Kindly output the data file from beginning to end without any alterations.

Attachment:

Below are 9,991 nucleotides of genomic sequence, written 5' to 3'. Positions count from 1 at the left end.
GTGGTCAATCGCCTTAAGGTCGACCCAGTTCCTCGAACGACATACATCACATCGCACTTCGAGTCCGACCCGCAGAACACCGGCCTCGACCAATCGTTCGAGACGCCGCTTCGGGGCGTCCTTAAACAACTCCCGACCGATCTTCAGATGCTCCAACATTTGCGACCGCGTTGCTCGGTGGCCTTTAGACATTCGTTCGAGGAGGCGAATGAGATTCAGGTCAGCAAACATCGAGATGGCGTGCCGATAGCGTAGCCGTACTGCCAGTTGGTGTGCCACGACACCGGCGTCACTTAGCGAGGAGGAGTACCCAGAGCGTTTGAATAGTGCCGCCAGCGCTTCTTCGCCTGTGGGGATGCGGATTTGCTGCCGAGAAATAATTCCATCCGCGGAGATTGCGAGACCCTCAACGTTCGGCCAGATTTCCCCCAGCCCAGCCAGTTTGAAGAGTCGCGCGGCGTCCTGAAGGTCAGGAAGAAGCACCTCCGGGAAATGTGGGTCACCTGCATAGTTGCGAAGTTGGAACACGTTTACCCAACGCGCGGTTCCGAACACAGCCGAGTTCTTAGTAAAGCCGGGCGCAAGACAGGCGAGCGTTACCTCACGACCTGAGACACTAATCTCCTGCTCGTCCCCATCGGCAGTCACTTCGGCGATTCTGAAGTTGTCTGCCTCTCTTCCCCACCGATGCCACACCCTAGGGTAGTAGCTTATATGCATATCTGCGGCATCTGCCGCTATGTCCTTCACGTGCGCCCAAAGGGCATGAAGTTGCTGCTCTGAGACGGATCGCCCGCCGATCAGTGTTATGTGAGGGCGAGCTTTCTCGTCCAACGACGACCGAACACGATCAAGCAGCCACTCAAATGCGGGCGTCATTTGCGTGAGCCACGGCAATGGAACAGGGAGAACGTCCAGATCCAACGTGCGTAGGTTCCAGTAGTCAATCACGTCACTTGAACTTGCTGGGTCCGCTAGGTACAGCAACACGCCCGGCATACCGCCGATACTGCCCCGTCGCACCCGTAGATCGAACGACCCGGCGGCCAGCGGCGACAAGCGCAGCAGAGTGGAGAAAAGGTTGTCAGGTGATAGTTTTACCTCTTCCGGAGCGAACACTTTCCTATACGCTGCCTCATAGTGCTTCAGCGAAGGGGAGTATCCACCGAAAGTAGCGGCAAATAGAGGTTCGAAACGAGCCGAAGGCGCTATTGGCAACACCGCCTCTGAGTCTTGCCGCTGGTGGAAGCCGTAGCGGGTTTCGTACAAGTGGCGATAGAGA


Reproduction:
Below are 9,991 nucleotides of genomic sequence, written 5' to 3'. Positions count from 1 at the left end.
GTGGTCAATCGCCTTAAGGTCGACCCAGTTCCTCGAACGACATACATCACATCGCACTTCGAGTCCGACCCGCAGAACACCGGCCTCGACCAATCGTTCGAGACGCCGCTTCGGGGCGTCCTTAAACAACTCCCGACCGATCTTCAGATGCTCCAACATTTGCGACCGCGTTGCTCGGTGGCCTTTAGACATTCGTTCGAGGAGGCGAATGAGATTCAGGTCAGCAAACATCGAGATGGCGTGCCGATAGCGTAGCCGTACTGCCAGTTGGTGTGCCACGACACCGGCGTCACTTAGCGAGGAGGAGTACCCAGAGCGTTTGAATAGTGCCGCCAGCGCTTCTTCGCCTGTGGGGATGCGGATTTGCTGCCGAGAAATAATTCCATCCGCGGAGATTGCGAGACCCTCAACGTTCGGCCAGATTTCCCCCAGCCCAGCCAGTTTGAAGAGTCGCGCGGCGTCCTGAAGGTCAGGAAGAAGCACCTCCGGGAAATGTGGGTCACCTGCATAGTTGCGAAGTTGGAACACGTTTACCCAACGCGCGGTTCCGAACACAGCCGAGTTCTTAGTAAAGCCGGGCGCAAGACAGGCGAGCGTTACCTCACGACCTGAGACACTAATCTCCTGCTCGTCCCCATCGGCAGTCACTTCGGCGATTCTGAAGTTGTCTGCCTCTCTTCCCCACCGATGCCACACCCTAGGGTAGTAGCTTATATGCATATCTGCGGCATCTGCCGCTATGTCCTTCACGTGCGCCCAAAGGGCATGAAGTTGCTGCTCTGAGACGGATCGCCCGCCGATCAGTGTTATGTGAGGGCGAGCTTTCTCGTCCAACGACGACCGAACACGATCAAGCAGCCACTCAAATGCGGGCGTCATTTGCGTGAGCCACGGCAATGGAACAGGGAGAACGTCCAGATCCAACGTGCGTAGGTTCCAGTAGTCAATCACGTCACTTGAACTTGCTGGGTCCGCTAGGTACAGCAACACGCCCGGCATACCGCCGATACTGCCCCGTCGCACCCGTAGATCGAACGACCCGGCGGCCAGCGGCGACAAGCGCAGCAGAGTGGAGAAAAGGTTGTCAGGTGATAGTTTTACCTCTTCCGGAGCGAACACTTTCCTATACGCTGCCTCATAGTGCTTCAGCGAAGGGGAGTATCCACCGAAAGTAGCGGCAAATAGAGGTTCGAAACGAGCCGAAGGCGCTATTGGCAACACCGCCTCTGAGTCTTGCCGCTGGTGGAAGCCGTAGCGGGTTTCGTACAAGTGGCGATAGAGA